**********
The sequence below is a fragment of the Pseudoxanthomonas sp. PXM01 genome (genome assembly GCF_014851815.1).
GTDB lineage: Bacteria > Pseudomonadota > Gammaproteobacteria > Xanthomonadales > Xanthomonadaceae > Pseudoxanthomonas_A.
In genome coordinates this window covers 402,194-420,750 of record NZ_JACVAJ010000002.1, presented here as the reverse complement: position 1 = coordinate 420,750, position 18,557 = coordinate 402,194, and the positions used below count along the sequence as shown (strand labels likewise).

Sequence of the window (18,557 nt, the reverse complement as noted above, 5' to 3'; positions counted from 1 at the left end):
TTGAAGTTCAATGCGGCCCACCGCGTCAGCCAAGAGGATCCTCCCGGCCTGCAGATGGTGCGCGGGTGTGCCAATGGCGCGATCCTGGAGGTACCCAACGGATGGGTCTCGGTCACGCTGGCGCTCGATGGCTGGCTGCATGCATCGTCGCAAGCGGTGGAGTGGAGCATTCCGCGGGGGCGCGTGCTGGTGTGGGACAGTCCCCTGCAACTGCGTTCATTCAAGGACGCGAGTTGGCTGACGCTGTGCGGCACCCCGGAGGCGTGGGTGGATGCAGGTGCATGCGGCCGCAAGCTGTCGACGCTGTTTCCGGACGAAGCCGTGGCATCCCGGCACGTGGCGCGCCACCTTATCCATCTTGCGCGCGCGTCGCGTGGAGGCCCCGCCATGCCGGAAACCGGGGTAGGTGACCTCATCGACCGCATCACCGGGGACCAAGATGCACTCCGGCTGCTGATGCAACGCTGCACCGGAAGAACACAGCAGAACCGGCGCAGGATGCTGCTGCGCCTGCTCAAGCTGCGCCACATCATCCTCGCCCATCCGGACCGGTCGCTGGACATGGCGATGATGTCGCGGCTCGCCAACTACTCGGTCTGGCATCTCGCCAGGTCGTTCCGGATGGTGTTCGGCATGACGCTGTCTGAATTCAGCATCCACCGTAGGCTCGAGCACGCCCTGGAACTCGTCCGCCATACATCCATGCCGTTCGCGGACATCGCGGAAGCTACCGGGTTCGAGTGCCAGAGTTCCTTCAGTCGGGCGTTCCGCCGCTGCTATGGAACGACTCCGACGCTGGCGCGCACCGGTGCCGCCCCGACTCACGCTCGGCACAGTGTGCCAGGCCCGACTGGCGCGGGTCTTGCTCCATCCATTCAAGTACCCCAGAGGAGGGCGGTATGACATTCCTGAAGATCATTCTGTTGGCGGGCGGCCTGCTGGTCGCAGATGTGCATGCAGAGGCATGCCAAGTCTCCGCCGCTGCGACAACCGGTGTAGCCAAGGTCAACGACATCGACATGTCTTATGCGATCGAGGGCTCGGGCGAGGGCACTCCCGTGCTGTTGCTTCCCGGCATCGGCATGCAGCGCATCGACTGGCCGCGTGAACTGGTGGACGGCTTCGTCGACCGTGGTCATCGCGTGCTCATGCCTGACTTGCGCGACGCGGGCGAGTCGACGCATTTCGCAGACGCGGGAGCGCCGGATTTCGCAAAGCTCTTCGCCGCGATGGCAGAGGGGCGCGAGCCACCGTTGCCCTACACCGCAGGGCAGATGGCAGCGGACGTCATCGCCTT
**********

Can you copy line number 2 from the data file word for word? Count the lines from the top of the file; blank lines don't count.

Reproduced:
GTDB lineage: Bacteria > Pseudomonadota > Gammaproteobacteria > Xanthomonadales > Xanthomonadaceae > Pseudoxanthomonas_A.